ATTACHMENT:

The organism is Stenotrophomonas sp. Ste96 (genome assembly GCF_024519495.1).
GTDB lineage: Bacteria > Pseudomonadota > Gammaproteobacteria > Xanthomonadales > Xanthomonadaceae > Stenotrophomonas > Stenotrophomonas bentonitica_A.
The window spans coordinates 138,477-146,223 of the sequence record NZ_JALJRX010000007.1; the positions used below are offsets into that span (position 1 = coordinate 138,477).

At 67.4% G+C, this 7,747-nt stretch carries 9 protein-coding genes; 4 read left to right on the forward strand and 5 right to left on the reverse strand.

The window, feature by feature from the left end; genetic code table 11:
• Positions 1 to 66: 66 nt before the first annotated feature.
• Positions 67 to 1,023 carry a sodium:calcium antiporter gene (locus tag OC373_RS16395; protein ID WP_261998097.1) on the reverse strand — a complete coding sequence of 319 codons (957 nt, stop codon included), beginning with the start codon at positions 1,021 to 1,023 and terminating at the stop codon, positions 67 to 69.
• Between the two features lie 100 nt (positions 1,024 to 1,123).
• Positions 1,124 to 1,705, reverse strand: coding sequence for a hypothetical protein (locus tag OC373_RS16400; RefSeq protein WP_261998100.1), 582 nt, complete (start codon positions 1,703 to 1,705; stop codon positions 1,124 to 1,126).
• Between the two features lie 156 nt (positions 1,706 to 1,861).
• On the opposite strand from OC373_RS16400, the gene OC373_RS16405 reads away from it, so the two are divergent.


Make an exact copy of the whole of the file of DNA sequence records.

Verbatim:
The organism is Stenotrophomonas sp. Ste96 (genome assembly GCF_024519495.1).
GTDB lineage: Bacteria > Pseudomonadota > Gammaproteobacteria > Xanthomonadales > Xanthomonadaceae > Stenotrophomonas > Stenotrophomonas bentonitica_A.
The window spans coordinates 138,477-146,223 of the sequence record NZ_JALJRX010000007.1; the positions used below are offsets into that span (position 1 = coordinate 138,477).

At 67.4% G+C, this 7,747-nt stretch carries 9 protein-coding genes; 4 read left to right on the forward strand and 5 right to left on the reverse strand.

The window, feature by feature from the left end; genetic code table 11:
• Positions 1 to 66: 66 nt before the first annotated feature.
• Positions 67 to 1,023 carry a sodium:calcium antiporter gene (locus tag OC373_RS16395; protein ID WP_261998097.1) on the reverse strand — a complete coding sequence of 319 codons (957 nt, stop codon included), beginning with the start codon at positions 1,021 to 1,023 and terminating at the stop codon, positions 67 to 69.
• Between the two features lie 100 nt (positions 1,024 to 1,123).
• Positions 1,124 to 1,705, reverse strand: coding sequence for a hypothetical protein (locus tag OC373_RS16400; RefSeq protein WP_261998100.1), 582 nt, complete (start codon positions 1,703 to 1,705; stop codon positions 1,124 to 1,126).
• Between the two features lie 156 nt (positions 1,706 to 1,861).
• On the opposite strand from OC373_RS16400, the gene OC373_RS16405 reads away from it, so the two are divergent.